All across the United States, millions of homes are finished with decorative vinyl or aluminum siding. Along with being absolutely gorgeous to look at, one of the biggest benefits of using these alternative substrates is that they are considerably more durable and longer lasting than wood. All of which is precisely why they often tend to go overlooked and are comparatively rarely painted by their respective owners. Nevertheless, both of these substrates can and will chalk over time, not to mention develop mildew and algae.
Long story short therefore – vinyl and aluminum siding needs occasional TLC, just like wood!
A few key considerations to bear in mind:
- It isn’t particularly difficult. In fact, comprehensively cleaning the surface of the siding and preparing it for painting is often as easy as tackling it with a pressure washer. If there’s mildew, simply wash it with a mild bleach solution.
- It pays for itself. Siding that looks absolutely stunning adds the kind of instant ‘curb appeal’ to your home that can translate to higher property values. Whatever you spend on getting your siding prepped and painted, it will no doubt end up paying for itself long-term.
- It’s Fun! Well, perhaps to those who enjoy these kinds of things, but even if the DIY element isn’t your bag, choosing from the thousands of available color options probably will be. Take a picture of your home’s exterior, upload it to your computer and let your imagination run wild until you find something that blows you away.
Contrary to popular belief, weathered aluminum siding represents a great surface for adding a new coat of paint. Even if things have started looking a little on the sorry side, refreshing things with a new coat of paint or perhaps even a new color will always be cheaper, faster and more efficient than replacing the siding.
The only problem with aluminum being that it has a tendency to become extremely chalky over time. For the most part, a good dose of hand-scrubbing or power-washing will get rid of much of the chalk, though probably not all of it. If there is still quite a lot of the stuff left after washing it twice, you can use 100% acrylic primer of the highest possible quality to add a coat once it’s all dry. And if there’s any bare aluminum, you will need to use a latex corrosion-inhibitive primer that’s built for purpose.
As for the paint, you have complete freedom of choice when it comes to color, but should definitely go for a premium quality 100% flat acrylic. The reason being that not only will it look great, but it will also go the distance. While it’s possible to apply the paint using a brush or roller, the quickest, easiest and best results of all can be achieved by way of spray.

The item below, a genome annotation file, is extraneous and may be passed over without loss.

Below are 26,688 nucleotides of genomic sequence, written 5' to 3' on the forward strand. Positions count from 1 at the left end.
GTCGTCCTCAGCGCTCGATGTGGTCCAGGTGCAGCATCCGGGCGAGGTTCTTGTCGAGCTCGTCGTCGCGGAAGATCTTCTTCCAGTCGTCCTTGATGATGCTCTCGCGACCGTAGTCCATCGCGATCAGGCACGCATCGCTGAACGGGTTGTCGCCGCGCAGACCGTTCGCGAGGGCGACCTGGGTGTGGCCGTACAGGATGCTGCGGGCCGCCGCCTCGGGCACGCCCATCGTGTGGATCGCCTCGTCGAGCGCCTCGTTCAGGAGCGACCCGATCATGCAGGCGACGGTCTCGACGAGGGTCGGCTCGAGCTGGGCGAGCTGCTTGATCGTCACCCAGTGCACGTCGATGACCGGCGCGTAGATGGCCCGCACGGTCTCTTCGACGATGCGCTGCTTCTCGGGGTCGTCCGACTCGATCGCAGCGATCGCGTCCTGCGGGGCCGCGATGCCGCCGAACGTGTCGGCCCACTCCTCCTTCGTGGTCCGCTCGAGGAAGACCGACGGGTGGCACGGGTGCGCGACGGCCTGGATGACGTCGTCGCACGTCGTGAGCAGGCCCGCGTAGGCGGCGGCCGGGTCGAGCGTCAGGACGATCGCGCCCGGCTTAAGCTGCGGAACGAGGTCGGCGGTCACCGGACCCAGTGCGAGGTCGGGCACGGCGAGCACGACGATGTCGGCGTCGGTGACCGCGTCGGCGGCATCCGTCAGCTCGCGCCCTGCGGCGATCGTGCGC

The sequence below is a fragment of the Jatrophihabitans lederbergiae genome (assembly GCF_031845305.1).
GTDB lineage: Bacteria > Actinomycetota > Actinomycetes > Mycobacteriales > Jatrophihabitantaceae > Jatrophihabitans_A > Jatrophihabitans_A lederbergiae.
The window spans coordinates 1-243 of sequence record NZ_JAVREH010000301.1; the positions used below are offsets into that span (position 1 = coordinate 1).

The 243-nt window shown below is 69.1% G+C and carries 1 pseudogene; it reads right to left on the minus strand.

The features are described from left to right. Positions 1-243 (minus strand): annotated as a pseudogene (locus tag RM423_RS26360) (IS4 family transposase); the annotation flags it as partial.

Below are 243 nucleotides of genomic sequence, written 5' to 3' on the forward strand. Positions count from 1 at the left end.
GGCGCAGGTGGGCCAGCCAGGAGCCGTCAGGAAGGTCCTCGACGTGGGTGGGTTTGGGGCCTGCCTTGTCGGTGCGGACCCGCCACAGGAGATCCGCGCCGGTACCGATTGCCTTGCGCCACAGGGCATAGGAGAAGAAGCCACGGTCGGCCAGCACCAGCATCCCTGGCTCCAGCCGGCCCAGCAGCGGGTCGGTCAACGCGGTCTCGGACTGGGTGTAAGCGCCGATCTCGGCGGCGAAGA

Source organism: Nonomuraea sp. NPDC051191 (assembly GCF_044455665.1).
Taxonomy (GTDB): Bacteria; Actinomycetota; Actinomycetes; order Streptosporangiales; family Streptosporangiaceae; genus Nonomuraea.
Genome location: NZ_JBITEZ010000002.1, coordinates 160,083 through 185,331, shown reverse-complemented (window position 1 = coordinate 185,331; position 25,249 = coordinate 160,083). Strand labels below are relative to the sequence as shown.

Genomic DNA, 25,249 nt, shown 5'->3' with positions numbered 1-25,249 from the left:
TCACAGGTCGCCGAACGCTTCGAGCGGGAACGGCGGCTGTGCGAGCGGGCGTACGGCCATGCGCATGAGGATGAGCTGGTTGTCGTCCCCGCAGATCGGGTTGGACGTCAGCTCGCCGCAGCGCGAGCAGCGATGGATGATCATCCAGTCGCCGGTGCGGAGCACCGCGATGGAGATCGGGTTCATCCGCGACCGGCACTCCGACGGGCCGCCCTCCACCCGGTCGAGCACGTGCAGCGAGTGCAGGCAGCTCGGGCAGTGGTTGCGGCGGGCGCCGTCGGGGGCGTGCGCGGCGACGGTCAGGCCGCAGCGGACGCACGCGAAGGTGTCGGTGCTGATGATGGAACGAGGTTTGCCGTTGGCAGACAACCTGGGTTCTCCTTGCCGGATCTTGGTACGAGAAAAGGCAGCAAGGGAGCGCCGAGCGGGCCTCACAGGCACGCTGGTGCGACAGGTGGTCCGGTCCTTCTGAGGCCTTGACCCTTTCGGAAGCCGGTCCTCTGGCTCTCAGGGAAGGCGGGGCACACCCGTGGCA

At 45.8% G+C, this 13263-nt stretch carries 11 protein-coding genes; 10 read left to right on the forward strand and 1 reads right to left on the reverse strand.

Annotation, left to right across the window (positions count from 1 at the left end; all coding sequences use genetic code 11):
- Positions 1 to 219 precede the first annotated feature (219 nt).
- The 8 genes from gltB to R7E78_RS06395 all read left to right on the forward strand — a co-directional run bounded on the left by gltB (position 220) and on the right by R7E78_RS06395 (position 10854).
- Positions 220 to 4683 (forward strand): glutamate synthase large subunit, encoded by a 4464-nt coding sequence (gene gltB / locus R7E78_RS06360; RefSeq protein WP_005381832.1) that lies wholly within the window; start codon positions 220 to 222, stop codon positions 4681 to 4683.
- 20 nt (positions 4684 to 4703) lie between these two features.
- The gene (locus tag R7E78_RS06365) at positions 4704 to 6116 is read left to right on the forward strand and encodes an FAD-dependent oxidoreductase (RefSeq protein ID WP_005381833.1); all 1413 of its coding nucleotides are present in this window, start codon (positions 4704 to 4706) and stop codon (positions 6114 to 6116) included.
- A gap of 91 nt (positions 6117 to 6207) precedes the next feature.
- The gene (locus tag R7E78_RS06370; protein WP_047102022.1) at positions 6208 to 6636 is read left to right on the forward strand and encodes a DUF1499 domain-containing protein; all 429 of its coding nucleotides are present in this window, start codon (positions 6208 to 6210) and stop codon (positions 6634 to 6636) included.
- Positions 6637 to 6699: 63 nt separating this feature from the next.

People often say that vinyl is final, but this really doesn’t apply when it comes to vinyl siding. Contrary to popular belief, it isn’t 100% maintenance-free – at least, not if you want to keep it looking fabulous.
The good news is that vinyl doesn’t tend to take nearly as much preparation as aluminum, given the way in which you will probably not be dealing with nearly as much chalking. As such, just one or two rounds with the power-washer or scrubbing brush should be more than enough. In addition, no priming is required. Just be sure to tackle any mildew with the same diluted bleach solution.
One word of warning when it comes to color – keep things as light and bright as possible. The reason being that with vinyl siding, excessive heat in direct sunlight has a tendency to warp, buckle and generally make a mess of the material. Lighter colors can help ensure that the maximum amount of sunlight is reflected – darker colors doing the opposite. Which is precisely why it is comparatively rare to come across any vinyl siding in darker colors.
Ask the Experts
Here at Homm CPS, we offer a comprehensive range of interior and exterior home painting services – including vinyl and aluminum siding. For more information on how to get the job done properly or to arrange a quotation, get in touch with the Homm CPS customer service team today.